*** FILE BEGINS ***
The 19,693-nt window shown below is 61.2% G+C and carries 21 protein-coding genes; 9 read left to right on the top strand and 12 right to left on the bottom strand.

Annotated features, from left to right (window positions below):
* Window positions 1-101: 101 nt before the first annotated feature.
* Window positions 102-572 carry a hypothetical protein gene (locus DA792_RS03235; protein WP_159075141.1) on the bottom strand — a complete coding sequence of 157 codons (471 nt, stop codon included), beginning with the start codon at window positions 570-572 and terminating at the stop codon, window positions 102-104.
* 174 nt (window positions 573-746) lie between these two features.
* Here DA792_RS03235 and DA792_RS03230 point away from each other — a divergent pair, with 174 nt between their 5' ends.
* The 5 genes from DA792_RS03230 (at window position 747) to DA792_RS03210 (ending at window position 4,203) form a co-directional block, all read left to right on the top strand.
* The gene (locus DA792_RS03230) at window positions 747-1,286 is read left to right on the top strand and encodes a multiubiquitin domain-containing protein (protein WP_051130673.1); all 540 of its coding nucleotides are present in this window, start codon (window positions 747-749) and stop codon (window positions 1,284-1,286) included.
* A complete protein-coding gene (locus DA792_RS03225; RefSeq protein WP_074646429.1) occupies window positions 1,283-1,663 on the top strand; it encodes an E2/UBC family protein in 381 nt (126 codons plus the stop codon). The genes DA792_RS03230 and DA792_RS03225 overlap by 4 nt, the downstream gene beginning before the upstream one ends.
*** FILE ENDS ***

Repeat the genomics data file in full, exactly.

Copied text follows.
The 19,693-nt window shown below is 61.2% G+C and carries 21 protein-coding genes; 9 read left to right on the top strand and 12 right to left on the bottom strand.

Annotated features, from left to right (window positions below):
* Window positions 1-101: 101 nt before the first annotated feature.
* Window positions 102-572 carry a hypothetical protein gene (locus DA792_RS03235; protein WP_159075141.1) on the bottom strand — a complete coding sequence of 157 codons (471 nt, stop codon included), beginning with the start codon at window positions 570-572 and terminating at the stop codon, window positions 102-104.
* 174 nt (window positions 573-746) lie between these two features.
* Here DA792_RS03235 and DA792_RS03230 point away from each other — a divergent pair, with 174 nt between their 5' ends.
* The 5 genes from DA792_RS03230 (at window position 747) to DA792_RS03210 (ending at window position 4,203) form a co-directional block, all read left to right on the top strand.
* The gene (locus DA792_RS03230) at window positions 747-1,286 is read left to right on the top strand and encodes a multiubiquitin domain-containing protein (protein WP_051130673.1); all 540 of its coding nucleotides are present in this window, start codon (window positions 747-749) and stop codon (window positions 1,284-1,286) included.
* A complete protein-coding gene (locus DA792_RS03225; RefSeq protein WP_074646429.1) occupies window positions 1,283-1,663 on the top strand; it encodes an E2/UBC family protein in 381 nt (126 codons plus the stop codon). The genes DA792_RS03230 and DA792_RS03225 overlap by 4 nt, the downstream gene beginning before the upstream one ends.